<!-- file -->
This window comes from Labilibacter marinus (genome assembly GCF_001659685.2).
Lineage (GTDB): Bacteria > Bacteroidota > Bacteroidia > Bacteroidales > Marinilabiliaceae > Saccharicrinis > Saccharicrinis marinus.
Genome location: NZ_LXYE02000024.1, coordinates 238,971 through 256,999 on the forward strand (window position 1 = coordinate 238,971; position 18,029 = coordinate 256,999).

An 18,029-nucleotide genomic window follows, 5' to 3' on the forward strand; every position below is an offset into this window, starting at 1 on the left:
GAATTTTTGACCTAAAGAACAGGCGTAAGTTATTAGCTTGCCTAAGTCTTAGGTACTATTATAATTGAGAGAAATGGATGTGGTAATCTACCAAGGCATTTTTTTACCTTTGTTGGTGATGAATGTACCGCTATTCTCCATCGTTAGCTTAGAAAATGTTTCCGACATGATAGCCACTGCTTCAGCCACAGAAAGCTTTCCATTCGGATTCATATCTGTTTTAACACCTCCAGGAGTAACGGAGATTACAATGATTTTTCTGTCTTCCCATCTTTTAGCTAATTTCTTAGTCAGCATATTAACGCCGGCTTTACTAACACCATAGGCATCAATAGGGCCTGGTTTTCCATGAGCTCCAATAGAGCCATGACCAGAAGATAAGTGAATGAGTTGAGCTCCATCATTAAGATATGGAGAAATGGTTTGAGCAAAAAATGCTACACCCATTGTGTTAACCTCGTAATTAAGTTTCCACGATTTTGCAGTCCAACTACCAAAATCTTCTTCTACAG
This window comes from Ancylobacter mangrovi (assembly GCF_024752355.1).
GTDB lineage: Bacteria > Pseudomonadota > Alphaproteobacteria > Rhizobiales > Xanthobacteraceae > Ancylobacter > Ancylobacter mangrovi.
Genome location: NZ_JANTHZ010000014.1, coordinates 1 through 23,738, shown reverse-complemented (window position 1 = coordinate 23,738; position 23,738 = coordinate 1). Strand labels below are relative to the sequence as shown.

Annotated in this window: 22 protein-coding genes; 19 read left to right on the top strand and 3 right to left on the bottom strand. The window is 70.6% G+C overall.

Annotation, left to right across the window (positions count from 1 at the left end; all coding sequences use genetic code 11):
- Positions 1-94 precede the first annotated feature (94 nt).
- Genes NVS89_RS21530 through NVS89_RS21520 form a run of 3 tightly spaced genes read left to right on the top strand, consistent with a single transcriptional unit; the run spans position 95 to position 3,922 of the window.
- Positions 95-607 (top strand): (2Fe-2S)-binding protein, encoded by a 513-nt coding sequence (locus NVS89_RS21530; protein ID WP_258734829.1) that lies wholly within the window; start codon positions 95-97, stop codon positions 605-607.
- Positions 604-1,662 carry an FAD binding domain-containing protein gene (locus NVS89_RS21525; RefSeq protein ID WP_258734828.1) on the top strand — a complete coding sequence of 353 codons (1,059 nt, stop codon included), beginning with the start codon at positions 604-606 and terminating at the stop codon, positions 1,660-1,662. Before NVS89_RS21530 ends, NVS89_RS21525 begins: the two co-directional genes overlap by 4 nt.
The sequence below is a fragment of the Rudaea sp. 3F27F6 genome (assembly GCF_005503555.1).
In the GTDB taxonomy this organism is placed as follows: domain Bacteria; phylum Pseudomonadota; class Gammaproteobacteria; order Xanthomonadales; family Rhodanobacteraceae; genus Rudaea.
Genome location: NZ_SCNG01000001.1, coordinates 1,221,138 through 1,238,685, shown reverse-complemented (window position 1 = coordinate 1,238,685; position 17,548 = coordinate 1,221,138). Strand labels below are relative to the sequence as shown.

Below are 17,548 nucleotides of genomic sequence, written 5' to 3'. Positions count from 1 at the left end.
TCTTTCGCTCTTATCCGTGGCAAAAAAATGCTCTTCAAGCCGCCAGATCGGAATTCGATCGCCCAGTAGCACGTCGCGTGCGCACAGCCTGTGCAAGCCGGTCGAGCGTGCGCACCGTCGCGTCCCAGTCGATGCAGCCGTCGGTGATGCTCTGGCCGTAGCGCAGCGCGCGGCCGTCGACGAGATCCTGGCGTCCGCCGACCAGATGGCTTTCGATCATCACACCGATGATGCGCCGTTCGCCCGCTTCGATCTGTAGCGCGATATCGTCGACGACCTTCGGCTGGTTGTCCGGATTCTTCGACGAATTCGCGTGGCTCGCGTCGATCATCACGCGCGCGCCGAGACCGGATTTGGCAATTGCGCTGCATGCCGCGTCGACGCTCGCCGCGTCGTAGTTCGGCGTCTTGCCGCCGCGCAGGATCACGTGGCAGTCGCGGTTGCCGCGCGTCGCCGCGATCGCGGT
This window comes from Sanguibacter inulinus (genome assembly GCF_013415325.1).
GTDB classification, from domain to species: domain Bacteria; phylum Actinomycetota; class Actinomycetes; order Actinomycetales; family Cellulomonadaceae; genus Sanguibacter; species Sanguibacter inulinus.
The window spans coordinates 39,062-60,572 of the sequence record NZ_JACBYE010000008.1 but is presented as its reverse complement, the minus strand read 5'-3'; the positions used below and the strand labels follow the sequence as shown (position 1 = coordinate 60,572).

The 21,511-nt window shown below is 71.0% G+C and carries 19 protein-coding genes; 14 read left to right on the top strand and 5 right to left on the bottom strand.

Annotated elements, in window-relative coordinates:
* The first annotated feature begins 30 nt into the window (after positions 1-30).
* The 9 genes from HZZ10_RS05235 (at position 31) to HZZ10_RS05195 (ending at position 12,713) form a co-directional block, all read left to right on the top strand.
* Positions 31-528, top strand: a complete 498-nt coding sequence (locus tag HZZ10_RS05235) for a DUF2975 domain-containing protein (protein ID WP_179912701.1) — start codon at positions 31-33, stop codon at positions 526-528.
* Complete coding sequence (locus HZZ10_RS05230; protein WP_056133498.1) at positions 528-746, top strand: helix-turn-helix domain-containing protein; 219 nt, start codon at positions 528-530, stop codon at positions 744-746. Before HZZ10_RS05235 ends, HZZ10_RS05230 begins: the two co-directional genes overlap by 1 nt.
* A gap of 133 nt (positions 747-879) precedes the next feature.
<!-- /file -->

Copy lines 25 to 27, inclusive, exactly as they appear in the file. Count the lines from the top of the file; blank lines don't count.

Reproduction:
* The first annotated feature begins 30 nt into the window (after positions 1-30).
* The 9 genes from HZZ10_RS05235 (at position 31) to HZZ10_RS05195 (ending at position 12,713) form a co-directional block, all read left to right on the top strand.
* Positions 31-528, top strand: a complete 498-nt coding sequence (locus tag HZZ10_RS05235) for a DUF2975 domain-containing protein (protein ID WP_179912701.1) — start codon at positions 31-33, stop codon at positions 526-528.